Netflix isn't just sailing ahead of competitors like Amazon, Hulu, and YouTube in the downstream market—it's starkly cutting traffic to BitTorrent and other peer-to-peer file-sharing networks, according to a new Global Internet Phenomena Report by Sandvine.
The data, collected this past September, shows that Netflix accounts for nearly a third of all downstream traffic on the Internet during its peak period, while YouTube has also made substantial gains. As Time notes, that means viewers are streaming on Netflix 10 times more than Amazon and Hulu combined:
But who's the real loser amid this growth? BitTorrent, the report notes, now accounts for only 7.4 percent of traffic during peak period, while file-sharing in general hovers below 10 percent. And that's a sharp drop—only five years ago, BitTorrent managed to draw 31 percent of daily streaming traffic and even twice that 10 years ago.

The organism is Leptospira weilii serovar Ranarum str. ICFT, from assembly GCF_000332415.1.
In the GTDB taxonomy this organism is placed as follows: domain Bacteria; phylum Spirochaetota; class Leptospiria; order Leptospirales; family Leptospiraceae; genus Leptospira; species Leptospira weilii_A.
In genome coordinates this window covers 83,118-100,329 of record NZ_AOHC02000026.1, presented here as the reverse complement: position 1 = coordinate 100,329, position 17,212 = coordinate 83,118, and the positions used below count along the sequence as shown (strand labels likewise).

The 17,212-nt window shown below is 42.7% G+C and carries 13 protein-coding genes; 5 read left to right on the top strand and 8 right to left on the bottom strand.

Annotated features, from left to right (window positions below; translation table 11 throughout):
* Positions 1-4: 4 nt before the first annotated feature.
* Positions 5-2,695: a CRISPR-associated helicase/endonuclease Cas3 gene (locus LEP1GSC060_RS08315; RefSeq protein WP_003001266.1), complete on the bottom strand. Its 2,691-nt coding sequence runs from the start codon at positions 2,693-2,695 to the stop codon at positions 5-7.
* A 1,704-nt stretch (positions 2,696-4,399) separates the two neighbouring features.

Such data is a boon to streaming companies arguing that their sites cut down on piracy; for instance, a recent study in Norway argued that the amount of music piracy had plummeted in only five years thanks to the rise of Spotify and other legal streaming channels. As one law professor put it, "when you get an offer that does not cost too much and is easy to use, it is less interesting to download illegally." BitTorrent, meanwhile, is still trying to "go legit" and find partners in the entertainment industry.
This article is from the archive of our partner The Wire.